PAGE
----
Every property owner in Georgia has a duty, as per the law, to ensure that their premises are safe and free of hazards. If that duty is breached and results in another person sustaining injuries, then the property owner can face a premises liability lawsuit. If you or a loved one has been injured when in another person’s property, we at Shrable Law Firm can help seek compensation for your injuries. Our Georgia premises liability attorneys will guide and advise you on the necessary steps and measures to take.
The injuries can be in a park, store, shopping mall, office building, or a personal residence. You are withing your rights when seeking compensation for the injuries. Our personal injury law firm will help you understand your rights as per the Georgia state law.
Get in touch with us today. Fill out a case review form, and you will be scheduled for a free case evaluation. Keep in mind that there is a statute of limitations that define when you should file the premises liability claim. The sooner you get this done, the better your chances of getting compensated.
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Common Injuries In Georgia Associated With Premises Liability Cases
Anyone who gets injured when on another person’s property in Georgia can file a premises liability claim. The law covers many kinds of accidents; however, some tend to happen more often. Some of the most common accidents associated with premises liability cases include:
- Tripping or slipping and falling on a wet, uneven, or unmarked step
- Escalator and elevator accidents
- Injuries sustained when playing in the park of an unsafe area.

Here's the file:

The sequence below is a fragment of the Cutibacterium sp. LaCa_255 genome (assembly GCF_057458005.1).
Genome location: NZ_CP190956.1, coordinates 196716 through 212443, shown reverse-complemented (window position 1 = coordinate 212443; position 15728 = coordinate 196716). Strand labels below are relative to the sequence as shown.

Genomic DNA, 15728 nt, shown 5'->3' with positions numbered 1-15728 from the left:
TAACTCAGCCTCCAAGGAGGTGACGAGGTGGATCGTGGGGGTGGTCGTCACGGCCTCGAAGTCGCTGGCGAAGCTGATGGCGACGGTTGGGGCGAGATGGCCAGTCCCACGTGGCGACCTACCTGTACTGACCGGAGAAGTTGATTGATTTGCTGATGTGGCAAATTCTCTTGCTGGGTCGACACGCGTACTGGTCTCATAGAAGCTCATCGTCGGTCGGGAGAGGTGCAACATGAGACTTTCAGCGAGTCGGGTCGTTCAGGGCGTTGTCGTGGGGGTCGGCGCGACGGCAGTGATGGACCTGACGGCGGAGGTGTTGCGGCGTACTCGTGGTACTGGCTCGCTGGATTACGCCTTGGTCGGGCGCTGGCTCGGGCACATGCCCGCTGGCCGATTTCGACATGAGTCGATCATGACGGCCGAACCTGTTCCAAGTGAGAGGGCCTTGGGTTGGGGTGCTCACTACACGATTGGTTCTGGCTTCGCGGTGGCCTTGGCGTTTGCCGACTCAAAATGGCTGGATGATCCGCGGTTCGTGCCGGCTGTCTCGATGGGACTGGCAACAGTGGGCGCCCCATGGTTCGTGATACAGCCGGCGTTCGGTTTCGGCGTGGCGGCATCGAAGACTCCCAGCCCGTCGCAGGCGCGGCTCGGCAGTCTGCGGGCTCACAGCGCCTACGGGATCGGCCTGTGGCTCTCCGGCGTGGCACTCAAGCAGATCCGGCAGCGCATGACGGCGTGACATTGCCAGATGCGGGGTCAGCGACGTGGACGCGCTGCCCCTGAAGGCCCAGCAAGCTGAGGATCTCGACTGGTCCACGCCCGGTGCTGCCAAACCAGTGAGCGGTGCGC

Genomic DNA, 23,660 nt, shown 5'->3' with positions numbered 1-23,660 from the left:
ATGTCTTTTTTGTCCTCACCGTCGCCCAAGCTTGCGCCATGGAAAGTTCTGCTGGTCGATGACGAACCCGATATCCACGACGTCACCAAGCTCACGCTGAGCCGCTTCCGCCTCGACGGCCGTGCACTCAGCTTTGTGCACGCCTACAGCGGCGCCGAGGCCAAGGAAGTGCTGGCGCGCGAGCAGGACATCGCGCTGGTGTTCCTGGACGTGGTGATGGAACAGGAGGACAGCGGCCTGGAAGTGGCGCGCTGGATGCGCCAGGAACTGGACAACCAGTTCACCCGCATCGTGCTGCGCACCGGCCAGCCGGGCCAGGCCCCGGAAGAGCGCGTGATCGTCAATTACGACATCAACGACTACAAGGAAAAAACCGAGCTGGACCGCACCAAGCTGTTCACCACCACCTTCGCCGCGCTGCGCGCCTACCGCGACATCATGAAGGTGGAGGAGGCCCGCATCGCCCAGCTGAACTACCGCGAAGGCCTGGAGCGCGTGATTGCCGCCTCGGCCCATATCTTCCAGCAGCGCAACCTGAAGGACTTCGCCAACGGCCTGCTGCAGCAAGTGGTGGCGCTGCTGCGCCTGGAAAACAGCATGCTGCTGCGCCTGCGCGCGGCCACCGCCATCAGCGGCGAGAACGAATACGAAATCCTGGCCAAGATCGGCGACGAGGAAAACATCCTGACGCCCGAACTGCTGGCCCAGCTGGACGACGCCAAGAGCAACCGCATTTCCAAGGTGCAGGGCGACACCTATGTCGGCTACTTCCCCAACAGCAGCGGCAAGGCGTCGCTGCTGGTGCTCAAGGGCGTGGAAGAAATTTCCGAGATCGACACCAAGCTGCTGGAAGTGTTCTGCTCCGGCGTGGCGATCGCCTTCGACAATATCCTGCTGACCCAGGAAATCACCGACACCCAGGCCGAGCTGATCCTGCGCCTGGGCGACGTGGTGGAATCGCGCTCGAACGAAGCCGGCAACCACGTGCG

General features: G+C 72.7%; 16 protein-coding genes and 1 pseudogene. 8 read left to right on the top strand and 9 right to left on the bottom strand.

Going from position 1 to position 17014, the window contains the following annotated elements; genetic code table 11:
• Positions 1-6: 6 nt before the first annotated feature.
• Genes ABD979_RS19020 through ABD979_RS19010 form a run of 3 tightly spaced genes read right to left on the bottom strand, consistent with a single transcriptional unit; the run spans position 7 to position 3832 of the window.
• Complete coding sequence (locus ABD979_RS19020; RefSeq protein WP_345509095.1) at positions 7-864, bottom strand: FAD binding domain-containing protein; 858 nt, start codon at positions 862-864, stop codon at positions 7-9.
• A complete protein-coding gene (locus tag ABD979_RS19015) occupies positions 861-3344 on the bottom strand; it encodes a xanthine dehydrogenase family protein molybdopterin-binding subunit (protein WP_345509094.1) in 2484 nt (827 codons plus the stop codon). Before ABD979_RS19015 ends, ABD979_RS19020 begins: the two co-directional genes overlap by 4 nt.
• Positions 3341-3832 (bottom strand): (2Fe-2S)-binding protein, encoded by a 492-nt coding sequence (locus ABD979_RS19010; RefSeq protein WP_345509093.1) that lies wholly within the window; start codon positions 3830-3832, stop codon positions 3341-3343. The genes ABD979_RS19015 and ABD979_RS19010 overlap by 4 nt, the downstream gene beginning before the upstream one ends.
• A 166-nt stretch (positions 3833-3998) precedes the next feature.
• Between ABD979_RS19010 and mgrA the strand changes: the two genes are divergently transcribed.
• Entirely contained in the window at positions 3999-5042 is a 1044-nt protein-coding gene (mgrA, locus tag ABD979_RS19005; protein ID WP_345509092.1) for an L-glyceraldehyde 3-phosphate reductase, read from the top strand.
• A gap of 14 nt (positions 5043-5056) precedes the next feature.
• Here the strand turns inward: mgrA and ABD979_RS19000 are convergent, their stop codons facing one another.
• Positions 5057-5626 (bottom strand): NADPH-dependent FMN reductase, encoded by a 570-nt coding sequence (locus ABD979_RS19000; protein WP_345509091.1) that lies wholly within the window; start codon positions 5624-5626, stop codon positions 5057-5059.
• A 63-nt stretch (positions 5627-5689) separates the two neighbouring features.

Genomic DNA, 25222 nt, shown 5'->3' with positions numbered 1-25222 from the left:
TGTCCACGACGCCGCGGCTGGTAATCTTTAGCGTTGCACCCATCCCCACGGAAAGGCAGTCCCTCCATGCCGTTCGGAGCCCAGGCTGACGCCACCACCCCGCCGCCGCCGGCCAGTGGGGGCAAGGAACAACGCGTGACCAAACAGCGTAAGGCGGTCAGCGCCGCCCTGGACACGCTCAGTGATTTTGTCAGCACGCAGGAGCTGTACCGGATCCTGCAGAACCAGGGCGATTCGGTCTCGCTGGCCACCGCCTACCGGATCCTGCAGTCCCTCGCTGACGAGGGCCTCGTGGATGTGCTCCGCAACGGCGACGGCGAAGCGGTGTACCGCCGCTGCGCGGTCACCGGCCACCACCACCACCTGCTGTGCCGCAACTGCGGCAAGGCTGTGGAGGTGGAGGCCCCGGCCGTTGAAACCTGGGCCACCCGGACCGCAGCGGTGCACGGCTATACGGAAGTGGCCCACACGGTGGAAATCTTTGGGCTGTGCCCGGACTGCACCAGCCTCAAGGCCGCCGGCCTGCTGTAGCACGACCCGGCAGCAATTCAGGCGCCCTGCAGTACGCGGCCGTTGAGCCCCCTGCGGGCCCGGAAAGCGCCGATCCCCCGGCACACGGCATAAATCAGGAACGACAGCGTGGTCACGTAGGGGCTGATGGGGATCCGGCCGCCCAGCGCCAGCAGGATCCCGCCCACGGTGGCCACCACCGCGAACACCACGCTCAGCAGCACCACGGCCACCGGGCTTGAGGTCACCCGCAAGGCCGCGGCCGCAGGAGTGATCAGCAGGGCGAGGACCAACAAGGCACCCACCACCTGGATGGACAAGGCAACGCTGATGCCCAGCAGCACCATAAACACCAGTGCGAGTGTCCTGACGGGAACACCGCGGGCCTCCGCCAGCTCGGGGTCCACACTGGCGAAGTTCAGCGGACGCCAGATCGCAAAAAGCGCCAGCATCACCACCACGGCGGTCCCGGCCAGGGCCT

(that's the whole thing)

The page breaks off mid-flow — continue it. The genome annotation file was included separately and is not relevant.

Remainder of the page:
- Getting struck by a falling object
- Structural integrities problems that lead to injuries
The above are but a few examples of the type of injuries that we have come across when handling premises liability cases. You are legible to file such a lawsuit for any harm that you or a loved one sustained when on another person’s property or business premises. Get in touch with our law offices to find out more.
Who Is Held Accountable For Injuries In A Premises Liability Case?
Property owners are expected to have insurance coverage that protects them for any unexpected injuries that their visitors or guests sustain. That means property owners are held legally liable for any damages people sustain on their property. Therefore, the owners are expected to exercise reasonable precautions to ensure the safety of all that visit their place.
When our lawyer takes on your case, they will consider four facts that will be essential in proving your claim:
- If the property was in an unsafe condition
- If the owner was aware of the state of their property or should have known about it because they do maintenance checks
- The owner failed to fix or get rid of the hazards and did not post warning signs or notify the guests or visitors about the hazardous condition
- The injuries you sustained were because of the unsafe state of the property
By establishing these four conditions, we will have proven that the property owner was reckless or negligent and in breach of his or her duty as per the law. If the owner would have to be careful and ensure the place was safe, then you would not have been hurt. As a result, the property owner will be liable for the costs you incurred because of the injury.
What if a Child Was Injured in a Place that they Should Not Have Been?
Children are adventurous and will often wander off when playing and find themselves in abandoned or unsafe areas. It can be places like a half-finished structure, an empty swimming pool, or an abandoned, dilapidated building. If your kid is injured based on such a scenario, you should understand that he or she is not at fault.